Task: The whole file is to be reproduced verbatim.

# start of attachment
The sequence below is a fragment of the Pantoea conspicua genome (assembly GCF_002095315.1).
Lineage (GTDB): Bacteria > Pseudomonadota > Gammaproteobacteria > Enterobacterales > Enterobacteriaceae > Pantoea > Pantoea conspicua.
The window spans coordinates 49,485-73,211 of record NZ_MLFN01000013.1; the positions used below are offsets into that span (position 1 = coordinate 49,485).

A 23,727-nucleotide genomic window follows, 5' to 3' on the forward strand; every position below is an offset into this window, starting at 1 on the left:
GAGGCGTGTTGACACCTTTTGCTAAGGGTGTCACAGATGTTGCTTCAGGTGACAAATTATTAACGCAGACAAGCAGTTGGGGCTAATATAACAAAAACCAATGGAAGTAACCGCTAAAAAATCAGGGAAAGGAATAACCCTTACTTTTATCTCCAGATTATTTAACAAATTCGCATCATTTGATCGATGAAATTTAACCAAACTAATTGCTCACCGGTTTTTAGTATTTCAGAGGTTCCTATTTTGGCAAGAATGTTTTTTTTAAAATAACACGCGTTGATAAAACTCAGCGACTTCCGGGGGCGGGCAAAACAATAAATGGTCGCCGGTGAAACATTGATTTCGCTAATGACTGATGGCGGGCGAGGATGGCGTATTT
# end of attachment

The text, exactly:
The sequence below is a fragment of the Pantoea conspicua genome (assembly GCF_002095315.1).
Lineage (GTDB): Bacteria > Pseudomonadota > Gammaproteobacteria > Enterobacterales > Enterobacteriaceae > Pantoea > Pantoea conspicua.
The window spans coordinates 49,485-73,211 of record NZ_MLFN01000013.1; the positions used below are offsets into that span (position 1 = coordinate 49,485).

A 23,727-nucleotide genomic window follows, 5' to 3' on the forward strand; every position below is an offset into this window, starting at 1 on the left:
GAGGCGTGTTGACACCTTTTGCTAAGGGTGTCACAGATGTTGCTTCAGGTGACAAATTATTAACGCAGACAAGCAGTTGGGGCTAATATAACAAAAACCAATGGAAGTAACCGCTAAAAAATCAGGGAAAGGAATAACCCTTACTTTTATCTCCAGATTATTTAACAAATTCGCATCATTTGATCGATGAAATTTAACCAAACTAATTGCTCACCGGTTTTTAGTATTTCAGAGGTTCCTATTTTGGCAAGAATGTTTTTTTTAAAATAACACGCGTTGATAAAACTCAGCGACTTCCGGGGGCGGGCAAAACAATAAATGGTCGCCGGTGAAACATTGATTTCGCTAATGACTGATGGCGGGCGAGGATGGCGTATTT